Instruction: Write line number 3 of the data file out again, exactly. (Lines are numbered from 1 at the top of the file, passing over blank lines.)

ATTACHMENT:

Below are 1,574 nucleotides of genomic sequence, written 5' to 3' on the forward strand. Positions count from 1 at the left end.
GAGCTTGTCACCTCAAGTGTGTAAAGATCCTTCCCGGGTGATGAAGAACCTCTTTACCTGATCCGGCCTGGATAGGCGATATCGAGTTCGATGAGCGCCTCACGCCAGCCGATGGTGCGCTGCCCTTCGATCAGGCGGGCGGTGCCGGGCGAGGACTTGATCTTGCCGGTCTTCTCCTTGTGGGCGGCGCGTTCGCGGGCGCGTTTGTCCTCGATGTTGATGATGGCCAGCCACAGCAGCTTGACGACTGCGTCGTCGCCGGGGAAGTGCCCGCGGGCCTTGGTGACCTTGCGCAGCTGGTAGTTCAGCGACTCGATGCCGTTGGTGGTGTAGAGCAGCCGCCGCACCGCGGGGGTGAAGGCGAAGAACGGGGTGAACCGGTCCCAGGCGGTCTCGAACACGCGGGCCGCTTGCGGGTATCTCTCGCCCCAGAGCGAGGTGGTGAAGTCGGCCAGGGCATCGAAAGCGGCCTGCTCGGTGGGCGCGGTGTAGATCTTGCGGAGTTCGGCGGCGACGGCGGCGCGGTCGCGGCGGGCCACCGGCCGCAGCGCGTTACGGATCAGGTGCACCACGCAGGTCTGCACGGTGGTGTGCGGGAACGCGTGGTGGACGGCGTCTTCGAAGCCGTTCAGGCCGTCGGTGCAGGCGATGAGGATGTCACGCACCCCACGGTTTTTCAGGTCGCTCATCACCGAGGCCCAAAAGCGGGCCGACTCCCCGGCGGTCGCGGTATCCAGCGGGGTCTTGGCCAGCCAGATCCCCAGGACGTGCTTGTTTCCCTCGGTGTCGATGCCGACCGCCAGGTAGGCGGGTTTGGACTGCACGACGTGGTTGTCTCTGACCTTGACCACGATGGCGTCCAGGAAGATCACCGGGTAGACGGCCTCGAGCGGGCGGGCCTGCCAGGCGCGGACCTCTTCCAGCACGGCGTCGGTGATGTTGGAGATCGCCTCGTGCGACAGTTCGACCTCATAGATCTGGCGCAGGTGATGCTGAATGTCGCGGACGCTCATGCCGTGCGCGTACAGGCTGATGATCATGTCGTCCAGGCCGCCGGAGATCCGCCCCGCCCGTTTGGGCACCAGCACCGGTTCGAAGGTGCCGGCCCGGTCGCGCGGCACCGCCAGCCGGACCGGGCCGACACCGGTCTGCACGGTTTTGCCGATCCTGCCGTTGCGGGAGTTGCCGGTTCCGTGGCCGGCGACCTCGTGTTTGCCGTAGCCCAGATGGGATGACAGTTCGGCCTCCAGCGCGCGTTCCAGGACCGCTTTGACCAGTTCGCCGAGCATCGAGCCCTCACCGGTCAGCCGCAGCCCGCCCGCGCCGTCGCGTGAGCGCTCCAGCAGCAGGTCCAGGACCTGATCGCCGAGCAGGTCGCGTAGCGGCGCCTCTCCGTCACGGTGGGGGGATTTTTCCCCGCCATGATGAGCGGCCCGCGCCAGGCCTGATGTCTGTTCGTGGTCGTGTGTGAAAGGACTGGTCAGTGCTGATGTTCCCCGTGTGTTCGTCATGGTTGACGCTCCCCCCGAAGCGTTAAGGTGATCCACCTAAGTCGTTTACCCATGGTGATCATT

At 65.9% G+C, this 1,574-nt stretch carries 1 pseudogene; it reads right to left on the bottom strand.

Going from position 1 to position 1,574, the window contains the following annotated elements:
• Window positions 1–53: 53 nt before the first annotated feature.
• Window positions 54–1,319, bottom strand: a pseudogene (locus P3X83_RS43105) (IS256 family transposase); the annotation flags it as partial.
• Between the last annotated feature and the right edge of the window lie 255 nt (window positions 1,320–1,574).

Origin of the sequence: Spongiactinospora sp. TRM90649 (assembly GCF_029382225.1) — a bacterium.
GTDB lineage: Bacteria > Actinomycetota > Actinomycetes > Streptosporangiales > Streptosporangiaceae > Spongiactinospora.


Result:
At 65.9% G+C, this 1,574-nt stretch carries 1 pseudogene; it reads right to left on the bottom strand.